Out of the blue, in the dawn of Friday night on 25th of June, Georgian government has hoisted off so much controversial statue of Joseph Stalin.

Soviet dictator, who had a Georgian origin, is widely unpopular in Georgia, not to consider Soviet veterans and the majority of the population of Gori, the city wherein Mr. Ioseb Jughashvili was born.

Certainly I was supporting the idea of removing the statue and also liked the method it was taken away to the Museum. I assume it was not a time neither of internal struggle or irritation of "beloved" northern neighbour. We all remember what was the follow up of the removal of “Aliosha” from the centre of Tallinn. Thus, almost first time in its’ history, current Georgian government made a right step without a blunt PR.

From the angle of tourism, many think that Gori will lose its meaning and attractiveness as there won’t be much interesting to see in the city and Stalin’s prodigious statue isn’t going to greet every single visitor from the very centre of the city, but this argument has no ground as people who are interested in Stalin’s hometown can anyways visit the city and enjoy both his museum and the statue with the same success as before.

When I first heard of the removal of the statue, I reminisced about a small conversation with a friend of mine. Once while visiting another “Sovietic” Ukrainian city Kharkiv, I asked to my friend about her stance over the monuments of Lenin, which is basically all around through Ukraine, and her answer was – “it’s our history and by removing a statue one cannot erase historical facts” I should say that I partially agree and at the same time disagree to this perception. Certainly by replacing Stalin’s statue we cannot erase the fact of how disastrous Stalin was for Georgia, but keeping the statue to its initial place means that Georgia at some point appreciates his figure and to a certain extent leaves a room for rehabilitation his image not only in Gori (wherein he is popular enough even among the new generation) but in other parts of Georgia as well.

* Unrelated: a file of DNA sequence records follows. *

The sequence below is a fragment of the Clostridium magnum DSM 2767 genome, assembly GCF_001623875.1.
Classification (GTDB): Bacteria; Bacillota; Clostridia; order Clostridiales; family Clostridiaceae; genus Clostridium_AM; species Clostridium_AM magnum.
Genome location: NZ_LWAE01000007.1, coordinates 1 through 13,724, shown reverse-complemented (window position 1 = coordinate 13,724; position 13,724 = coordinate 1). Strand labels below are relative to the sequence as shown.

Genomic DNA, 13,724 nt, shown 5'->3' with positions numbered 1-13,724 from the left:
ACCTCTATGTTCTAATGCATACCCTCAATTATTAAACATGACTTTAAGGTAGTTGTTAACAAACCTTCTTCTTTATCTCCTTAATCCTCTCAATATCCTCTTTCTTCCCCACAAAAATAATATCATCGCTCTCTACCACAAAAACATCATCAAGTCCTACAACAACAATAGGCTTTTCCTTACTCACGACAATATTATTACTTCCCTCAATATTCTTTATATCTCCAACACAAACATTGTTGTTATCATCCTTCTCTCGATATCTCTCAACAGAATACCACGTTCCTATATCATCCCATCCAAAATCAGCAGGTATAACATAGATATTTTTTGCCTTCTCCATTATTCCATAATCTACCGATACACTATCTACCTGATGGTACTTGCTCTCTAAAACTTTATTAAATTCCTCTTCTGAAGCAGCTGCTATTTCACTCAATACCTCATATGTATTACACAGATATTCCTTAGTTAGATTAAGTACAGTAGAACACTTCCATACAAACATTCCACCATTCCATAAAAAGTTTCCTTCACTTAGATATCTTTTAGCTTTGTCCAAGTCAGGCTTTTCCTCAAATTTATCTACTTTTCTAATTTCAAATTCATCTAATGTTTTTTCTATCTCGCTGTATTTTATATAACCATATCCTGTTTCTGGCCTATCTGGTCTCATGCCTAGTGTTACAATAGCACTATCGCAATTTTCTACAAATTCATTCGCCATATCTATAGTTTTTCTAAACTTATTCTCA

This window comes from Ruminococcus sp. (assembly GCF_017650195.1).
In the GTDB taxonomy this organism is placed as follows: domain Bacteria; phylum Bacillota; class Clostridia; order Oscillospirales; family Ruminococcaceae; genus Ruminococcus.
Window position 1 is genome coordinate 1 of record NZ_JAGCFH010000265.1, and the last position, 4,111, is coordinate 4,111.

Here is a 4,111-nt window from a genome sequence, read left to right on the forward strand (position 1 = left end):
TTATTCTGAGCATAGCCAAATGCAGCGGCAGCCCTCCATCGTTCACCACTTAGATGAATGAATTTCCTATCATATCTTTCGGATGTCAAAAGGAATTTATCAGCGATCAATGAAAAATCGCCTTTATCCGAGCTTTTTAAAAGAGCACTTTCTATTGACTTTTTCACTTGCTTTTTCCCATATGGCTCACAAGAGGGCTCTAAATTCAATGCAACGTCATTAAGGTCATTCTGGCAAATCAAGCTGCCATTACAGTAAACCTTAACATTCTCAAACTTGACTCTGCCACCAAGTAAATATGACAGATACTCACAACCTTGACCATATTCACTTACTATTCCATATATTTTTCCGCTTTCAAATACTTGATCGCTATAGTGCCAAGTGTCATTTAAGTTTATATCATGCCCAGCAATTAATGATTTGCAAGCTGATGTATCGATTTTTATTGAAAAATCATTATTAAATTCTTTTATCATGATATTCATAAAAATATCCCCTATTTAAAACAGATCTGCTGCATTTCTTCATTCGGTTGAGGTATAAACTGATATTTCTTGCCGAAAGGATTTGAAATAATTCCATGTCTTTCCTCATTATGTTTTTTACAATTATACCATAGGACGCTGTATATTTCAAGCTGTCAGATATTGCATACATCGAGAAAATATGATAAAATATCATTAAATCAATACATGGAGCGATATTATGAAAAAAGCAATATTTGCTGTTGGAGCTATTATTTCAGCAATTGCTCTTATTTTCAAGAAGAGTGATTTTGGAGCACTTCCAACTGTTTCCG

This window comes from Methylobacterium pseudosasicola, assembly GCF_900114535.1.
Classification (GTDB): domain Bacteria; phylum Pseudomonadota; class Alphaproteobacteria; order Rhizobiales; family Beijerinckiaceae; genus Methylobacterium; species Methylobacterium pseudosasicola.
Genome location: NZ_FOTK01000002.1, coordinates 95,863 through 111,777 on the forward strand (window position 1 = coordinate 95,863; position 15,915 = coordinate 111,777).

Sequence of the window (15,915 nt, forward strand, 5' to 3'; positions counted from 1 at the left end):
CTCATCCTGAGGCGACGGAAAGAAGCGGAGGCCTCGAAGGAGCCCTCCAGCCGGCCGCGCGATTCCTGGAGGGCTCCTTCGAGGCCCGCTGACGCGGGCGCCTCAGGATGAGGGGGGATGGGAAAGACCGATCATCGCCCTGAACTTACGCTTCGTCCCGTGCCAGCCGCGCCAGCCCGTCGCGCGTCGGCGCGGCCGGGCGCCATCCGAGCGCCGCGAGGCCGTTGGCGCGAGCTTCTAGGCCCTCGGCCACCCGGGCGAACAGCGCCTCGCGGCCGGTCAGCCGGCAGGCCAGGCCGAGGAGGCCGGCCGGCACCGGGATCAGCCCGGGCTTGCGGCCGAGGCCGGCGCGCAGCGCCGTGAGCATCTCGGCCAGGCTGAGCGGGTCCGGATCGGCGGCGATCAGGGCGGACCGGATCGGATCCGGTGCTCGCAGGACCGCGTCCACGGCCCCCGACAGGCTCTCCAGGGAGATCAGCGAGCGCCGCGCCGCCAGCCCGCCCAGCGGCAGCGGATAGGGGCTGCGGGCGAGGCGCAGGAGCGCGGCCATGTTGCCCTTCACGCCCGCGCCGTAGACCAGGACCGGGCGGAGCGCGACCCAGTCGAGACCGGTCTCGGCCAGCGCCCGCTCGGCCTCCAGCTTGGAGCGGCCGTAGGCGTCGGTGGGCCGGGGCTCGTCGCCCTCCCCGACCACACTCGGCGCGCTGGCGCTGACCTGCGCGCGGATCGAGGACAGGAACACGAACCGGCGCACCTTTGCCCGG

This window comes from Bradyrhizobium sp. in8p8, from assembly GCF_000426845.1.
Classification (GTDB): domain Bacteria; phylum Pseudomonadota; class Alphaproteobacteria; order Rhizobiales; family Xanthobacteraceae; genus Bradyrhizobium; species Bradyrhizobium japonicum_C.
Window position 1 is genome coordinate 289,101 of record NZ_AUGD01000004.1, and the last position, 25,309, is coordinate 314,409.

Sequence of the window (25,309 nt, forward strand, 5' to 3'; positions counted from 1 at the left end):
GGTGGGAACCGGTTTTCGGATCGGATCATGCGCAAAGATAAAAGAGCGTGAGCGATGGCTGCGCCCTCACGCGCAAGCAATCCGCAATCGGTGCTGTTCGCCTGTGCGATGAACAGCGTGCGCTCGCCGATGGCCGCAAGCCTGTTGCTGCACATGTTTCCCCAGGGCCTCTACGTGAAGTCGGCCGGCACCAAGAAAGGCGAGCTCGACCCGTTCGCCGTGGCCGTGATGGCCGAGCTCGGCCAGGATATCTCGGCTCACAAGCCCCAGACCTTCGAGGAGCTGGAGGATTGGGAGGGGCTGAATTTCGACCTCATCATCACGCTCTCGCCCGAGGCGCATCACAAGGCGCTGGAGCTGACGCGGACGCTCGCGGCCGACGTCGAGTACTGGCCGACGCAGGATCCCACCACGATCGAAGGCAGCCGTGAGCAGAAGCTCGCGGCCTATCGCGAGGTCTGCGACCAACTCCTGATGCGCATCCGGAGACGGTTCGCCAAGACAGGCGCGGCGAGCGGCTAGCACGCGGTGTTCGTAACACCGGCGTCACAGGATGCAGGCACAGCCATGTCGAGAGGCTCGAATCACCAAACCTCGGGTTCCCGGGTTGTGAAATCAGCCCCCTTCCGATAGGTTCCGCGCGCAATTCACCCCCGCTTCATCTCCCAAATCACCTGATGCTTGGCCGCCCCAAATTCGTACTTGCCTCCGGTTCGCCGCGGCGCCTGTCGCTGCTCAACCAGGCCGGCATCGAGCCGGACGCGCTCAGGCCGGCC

Thus, from my standpoint government of Georgia made a right decision, though beating up journalists who were trying to record the process or removal is not more than using Stalin’s methodology of dealing with unwanted stuff.

And last but not least, current Georgian government and exclusively Pr. Saakashvili ceremonially opened a monument of “Great Democrat” and Soviet “dissident” Heidar Alliev in the old town of the city! 


Anonymous said...

To be politically correct, u just need to write Georgia's government instead of Georgian :-)
Statias mogvianebit shevafaseb

Unknown said...

agree! thanks :)

Unknown said...

Though it is commonly used in the media, and almost all media outlets use "French Government", "US Government" so on and so forth :)

Ann Tsurtsumia said...

es me viyavi, me :D

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